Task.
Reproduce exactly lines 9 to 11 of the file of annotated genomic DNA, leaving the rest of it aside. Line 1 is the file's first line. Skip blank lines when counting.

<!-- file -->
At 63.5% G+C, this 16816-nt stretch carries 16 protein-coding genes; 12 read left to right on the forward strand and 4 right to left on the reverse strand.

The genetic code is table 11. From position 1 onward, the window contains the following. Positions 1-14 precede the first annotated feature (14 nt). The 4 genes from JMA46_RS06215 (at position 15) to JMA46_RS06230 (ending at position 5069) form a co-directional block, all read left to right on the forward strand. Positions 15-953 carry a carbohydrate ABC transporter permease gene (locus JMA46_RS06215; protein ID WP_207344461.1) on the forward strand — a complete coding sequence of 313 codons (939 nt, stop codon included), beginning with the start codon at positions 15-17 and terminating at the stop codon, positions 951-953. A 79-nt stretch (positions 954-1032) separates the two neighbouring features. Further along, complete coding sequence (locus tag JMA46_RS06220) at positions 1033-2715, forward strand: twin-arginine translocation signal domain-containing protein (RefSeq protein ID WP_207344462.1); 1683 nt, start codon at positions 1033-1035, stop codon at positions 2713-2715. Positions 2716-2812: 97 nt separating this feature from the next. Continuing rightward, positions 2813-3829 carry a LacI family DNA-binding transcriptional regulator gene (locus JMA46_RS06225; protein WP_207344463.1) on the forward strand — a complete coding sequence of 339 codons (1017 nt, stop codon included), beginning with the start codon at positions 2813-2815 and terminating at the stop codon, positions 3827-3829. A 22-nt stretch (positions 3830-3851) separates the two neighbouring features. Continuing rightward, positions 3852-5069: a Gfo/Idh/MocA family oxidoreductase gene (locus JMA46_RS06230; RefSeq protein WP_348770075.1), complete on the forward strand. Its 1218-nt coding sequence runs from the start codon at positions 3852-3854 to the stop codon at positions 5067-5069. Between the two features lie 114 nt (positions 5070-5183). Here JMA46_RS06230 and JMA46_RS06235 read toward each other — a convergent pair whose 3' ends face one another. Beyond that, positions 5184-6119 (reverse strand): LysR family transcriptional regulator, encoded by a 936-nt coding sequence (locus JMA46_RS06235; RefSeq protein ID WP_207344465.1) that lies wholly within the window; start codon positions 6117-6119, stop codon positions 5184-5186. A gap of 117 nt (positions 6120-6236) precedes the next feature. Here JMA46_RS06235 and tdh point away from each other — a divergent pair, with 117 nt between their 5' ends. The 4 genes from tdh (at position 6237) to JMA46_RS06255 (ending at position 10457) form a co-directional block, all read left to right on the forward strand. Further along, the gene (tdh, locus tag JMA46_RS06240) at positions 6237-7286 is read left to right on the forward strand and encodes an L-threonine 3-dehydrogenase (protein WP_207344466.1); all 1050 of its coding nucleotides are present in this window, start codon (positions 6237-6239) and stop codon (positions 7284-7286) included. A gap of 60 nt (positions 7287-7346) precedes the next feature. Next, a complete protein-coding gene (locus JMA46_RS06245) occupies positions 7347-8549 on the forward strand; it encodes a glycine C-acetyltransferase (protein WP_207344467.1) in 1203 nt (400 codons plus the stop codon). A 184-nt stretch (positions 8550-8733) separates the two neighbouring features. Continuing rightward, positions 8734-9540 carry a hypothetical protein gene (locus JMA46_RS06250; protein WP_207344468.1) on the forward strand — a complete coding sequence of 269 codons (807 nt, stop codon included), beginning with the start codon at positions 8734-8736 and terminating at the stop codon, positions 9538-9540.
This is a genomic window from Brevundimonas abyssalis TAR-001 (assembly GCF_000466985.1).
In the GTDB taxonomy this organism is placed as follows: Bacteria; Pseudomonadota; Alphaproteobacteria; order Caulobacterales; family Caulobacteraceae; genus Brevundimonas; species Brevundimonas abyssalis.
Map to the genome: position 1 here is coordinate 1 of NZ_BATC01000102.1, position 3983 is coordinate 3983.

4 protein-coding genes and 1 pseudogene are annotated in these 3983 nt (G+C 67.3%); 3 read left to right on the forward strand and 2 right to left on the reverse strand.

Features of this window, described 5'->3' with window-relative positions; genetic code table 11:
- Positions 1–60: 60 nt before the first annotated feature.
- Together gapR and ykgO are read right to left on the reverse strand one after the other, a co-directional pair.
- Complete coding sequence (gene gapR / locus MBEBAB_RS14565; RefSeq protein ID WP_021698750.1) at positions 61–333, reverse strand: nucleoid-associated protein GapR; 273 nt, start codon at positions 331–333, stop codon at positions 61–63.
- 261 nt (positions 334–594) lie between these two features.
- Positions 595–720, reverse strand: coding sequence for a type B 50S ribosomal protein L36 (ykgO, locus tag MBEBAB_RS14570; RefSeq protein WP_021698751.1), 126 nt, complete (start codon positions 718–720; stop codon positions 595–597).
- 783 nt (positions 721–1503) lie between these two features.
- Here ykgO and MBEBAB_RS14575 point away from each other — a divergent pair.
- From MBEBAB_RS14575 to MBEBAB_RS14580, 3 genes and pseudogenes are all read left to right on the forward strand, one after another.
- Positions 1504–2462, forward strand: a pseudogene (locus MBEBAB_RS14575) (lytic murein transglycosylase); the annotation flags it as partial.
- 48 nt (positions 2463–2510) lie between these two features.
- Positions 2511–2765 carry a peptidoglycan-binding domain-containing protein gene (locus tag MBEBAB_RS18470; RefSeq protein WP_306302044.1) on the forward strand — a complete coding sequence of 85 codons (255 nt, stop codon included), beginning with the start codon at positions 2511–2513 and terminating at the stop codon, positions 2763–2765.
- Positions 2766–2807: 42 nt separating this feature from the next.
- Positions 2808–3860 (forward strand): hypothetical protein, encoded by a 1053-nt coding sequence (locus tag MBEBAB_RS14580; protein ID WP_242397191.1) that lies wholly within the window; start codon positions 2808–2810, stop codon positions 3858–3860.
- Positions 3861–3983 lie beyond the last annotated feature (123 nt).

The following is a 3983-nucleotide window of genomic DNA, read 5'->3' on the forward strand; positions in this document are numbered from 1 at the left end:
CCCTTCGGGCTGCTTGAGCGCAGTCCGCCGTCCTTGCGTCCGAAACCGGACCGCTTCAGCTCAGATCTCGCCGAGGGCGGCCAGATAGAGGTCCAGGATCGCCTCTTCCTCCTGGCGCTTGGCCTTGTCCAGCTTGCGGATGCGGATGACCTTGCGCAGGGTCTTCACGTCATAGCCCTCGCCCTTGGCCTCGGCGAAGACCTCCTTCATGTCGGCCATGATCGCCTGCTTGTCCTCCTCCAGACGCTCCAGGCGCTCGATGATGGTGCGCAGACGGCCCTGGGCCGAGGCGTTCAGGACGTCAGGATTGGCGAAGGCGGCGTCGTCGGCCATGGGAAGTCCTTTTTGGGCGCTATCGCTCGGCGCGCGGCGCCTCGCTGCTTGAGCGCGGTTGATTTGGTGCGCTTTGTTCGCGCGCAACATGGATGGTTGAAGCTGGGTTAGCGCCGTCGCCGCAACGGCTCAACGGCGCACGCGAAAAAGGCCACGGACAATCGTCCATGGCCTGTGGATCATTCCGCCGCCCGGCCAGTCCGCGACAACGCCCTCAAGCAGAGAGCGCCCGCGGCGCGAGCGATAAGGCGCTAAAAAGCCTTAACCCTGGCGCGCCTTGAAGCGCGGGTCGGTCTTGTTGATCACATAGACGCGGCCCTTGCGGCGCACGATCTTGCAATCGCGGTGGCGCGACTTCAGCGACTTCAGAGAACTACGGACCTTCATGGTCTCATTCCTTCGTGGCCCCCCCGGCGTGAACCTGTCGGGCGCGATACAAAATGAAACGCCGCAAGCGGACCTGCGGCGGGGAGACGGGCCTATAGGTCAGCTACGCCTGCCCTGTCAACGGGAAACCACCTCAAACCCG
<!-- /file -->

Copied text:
- Together gapR and ykgO are read right to left on the reverse strand one after the other, a co-directional pair.
- Complete coding sequence (gene gapR / locus MBEBAB_RS14565; RefSeq protein ID WP_021698750.1) at positions 61–333, reverse strand: nucleoid-associated protein GapR; 273 nt, start codon at positions 331–333, stop codon at positions 61–63.
- 261 nt (positions 334–594) lie between these two features.